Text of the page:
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  1. Pasco

Could ghost tours be a thing in downtown New Port Richey? Maybe.

MICHELE MILLER |  Times Part of the fun of going on a ghost tour is doing some sleuthing yourself. Here, Mailia Bolster, 15, uses a FLIR thermal camera to try to detect paranormal activity in the old Chasco Inn, thought to be the oldest commercial building in downtown New Port Richey. The tours were held in conjunction with the centennial celebration of the old Land Office building on Main Street.
MICHELE MILLER | Times Part of the fun of going on a ghost tour is doing some sleuthing yourself. Here, Mailia Bolster, 15, uses a FLIR thermal camera to try to detect paranormal activity in the old Chasco Inn, thought to be the oldest commercial building in downtown New Port Richey. The tours were held in conjunction with the centennial celebration of the old Land Office building on Main Street.
Published Jul. 18, 2019

NEW PORT RICHEY — Stories have swirled for years about other-worldly spirits that are said to haunt some of the oldest buildings in downtown New Port Richey.

"Rumor has it" is how they often start.

There's the one about the deceased patron who squats in a favored seat — BB-1 — in the balcony of the Richey Suncoast Theatre on Grand Boulevard. The theater once was named for Thomas Meighan, a silent screen star in the 1920s who had a vision to turn New Port Richey into the "Hollywood of the East."

A floating apparition that haunts the Hacienda Hotel is thought to be a girl named Matilda. She reportedly hung herself in one of the upper rooms of the boutique hotel that is undergoing an extensive renovation and is expected to reopen in the spring of 2020.

There have been purported sightings of a tall gentleman ghost donned in a black trench coat and a wide-brimmed hat in one of the restaurants at the old Chasco Inn on Main Street. It's thought to be the oldest commercial building in downtown.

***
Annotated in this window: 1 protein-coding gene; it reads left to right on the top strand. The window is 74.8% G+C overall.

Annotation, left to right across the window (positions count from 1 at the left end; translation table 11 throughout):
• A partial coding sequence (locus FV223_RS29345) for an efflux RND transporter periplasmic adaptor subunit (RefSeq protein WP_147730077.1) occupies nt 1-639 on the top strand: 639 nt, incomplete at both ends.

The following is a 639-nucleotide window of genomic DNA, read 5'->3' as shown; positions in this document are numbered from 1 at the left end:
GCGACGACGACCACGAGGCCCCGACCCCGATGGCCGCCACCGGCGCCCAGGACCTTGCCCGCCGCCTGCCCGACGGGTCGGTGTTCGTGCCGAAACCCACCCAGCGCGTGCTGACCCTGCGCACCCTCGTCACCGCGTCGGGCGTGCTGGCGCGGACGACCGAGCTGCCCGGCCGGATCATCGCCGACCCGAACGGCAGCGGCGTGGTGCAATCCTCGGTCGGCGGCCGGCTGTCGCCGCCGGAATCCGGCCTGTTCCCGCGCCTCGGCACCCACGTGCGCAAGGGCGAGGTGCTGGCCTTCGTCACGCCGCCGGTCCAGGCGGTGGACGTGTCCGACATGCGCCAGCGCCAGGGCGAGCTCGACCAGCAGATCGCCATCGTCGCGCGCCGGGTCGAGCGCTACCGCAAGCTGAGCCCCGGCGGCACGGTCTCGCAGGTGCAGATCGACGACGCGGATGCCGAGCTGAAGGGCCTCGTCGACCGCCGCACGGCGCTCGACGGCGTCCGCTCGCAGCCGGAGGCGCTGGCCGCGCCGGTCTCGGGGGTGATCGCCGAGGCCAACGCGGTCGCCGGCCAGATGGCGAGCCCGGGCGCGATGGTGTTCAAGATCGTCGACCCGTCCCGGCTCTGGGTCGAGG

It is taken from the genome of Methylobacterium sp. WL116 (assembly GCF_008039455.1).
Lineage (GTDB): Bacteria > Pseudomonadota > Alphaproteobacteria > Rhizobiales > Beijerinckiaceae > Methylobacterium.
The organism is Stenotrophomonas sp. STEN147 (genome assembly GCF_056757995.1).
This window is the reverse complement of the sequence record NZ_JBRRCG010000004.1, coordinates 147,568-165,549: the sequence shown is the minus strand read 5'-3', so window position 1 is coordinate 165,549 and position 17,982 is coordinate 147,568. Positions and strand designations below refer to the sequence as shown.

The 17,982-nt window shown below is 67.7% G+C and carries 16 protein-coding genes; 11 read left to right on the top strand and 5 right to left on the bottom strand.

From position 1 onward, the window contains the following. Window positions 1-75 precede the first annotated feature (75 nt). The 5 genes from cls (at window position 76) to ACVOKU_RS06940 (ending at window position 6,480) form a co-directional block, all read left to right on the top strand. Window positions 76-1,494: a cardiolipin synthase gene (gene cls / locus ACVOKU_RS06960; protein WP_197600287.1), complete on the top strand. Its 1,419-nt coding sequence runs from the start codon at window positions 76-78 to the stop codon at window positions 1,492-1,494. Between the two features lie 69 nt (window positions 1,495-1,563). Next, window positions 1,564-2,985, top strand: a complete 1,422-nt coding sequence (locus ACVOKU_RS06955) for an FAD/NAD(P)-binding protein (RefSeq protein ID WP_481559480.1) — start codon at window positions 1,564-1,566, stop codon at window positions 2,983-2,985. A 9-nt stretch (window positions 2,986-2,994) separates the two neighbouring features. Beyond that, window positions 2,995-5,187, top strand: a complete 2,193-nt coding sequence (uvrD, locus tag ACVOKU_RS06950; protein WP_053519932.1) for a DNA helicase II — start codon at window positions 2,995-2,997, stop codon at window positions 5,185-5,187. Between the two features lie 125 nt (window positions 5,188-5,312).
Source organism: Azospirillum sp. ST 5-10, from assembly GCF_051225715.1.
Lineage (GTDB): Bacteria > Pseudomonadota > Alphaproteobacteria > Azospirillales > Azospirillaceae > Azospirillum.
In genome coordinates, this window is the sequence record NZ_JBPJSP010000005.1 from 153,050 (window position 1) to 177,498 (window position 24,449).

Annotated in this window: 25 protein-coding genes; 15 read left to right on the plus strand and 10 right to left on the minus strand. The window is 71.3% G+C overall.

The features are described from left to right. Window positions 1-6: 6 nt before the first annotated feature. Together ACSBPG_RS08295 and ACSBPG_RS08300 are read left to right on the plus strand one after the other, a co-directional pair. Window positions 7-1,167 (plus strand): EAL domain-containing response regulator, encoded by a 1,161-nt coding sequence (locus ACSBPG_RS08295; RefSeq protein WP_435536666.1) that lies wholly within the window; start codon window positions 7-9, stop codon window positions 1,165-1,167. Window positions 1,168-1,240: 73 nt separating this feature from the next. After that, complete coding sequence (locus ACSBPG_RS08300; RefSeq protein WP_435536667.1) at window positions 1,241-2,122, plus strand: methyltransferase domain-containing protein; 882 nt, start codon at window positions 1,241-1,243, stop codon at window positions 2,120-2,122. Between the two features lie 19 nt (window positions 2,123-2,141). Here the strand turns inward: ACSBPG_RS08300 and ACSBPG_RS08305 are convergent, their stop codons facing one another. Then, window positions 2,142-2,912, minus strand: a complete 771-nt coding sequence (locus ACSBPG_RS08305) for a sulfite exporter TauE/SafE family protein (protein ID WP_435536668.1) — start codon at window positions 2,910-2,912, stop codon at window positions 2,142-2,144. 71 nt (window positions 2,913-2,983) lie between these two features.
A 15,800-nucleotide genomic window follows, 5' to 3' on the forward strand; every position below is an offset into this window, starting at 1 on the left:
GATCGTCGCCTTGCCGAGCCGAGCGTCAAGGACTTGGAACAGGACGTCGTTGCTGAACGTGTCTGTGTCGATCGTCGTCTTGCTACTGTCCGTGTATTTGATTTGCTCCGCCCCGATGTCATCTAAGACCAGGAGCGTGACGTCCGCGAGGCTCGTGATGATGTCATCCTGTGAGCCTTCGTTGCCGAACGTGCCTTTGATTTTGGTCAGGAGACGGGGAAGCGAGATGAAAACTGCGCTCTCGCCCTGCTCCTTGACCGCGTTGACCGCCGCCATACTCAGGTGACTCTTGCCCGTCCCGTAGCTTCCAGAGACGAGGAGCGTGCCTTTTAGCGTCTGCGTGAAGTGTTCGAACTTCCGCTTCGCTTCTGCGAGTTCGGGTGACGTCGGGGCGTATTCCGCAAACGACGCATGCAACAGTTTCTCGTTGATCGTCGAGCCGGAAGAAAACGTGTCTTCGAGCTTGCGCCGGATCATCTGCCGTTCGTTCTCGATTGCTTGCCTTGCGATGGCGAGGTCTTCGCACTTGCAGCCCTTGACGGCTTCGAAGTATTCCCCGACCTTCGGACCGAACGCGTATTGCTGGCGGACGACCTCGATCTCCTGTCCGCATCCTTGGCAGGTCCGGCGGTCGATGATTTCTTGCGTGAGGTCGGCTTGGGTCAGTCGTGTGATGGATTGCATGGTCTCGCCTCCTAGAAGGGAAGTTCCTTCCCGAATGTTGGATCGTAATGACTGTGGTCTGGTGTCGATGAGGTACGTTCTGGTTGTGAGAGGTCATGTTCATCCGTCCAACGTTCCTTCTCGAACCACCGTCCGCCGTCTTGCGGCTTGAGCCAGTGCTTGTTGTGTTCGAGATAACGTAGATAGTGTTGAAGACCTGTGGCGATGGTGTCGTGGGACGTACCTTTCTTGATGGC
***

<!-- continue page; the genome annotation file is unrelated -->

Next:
"Sometimes the man would be standing at the back of the restaurant or walk to the exit sign," said Beth Fregger, a former Main Street director who purchased the building in 2004 with her husband and refurbished it. "Sometimes he had a cigarette."

Spooky can be fun. It also sells.

Paranormal tourism is a cottage industry in many historic cities — Savannah, Ga., Salem, Mass., and St. Augustine, Fla.

And maybe New Port Richey.

Fifty tickets at $10 each were snatched up quickly for two ghost tours held on June 14 as part of the centennial celebration of the Port Richey Land Office that now houses Pontlitz Asset Advisors.

"It started with the idea to put a plaque on the building because it's 100 years old," Derek Pontlitz said, adding that $250 of the ticket sales was donated to the Friends of the Hacienda & Historic New Port Richey. "We decided to turn it into an event and thought about how we could involve other locations."

Evie Parks, an executive assistant at Pontlitz, worked with members of the West Pasco Historical Society to compile a pamphlet for a self-guided historical tour. Pontlitz brought on Rock the Boat Productions to arrange and promote the ghost tour. They focused on seven buildings, including the land office, the Richey Suncoast Theatre and the Hacienda.

"We thought is was a great way to celebrate our history and get people in downtown," said Kacey Atkinson of Rock the Boat. "It serves a charitable interest and historical preservation."

Nicole Ferro and Chris Gostkowski of Paranormal Kicks Cancer conducted preliminary investigations and led the ghost tours. Both say they have long been sensitive to the paranormal and also share an altruistic goal. A portion of their profits helps grant wishes through the American Childhood Cancer Organization and Base Camp Children's Cancer Foundation in Orlando.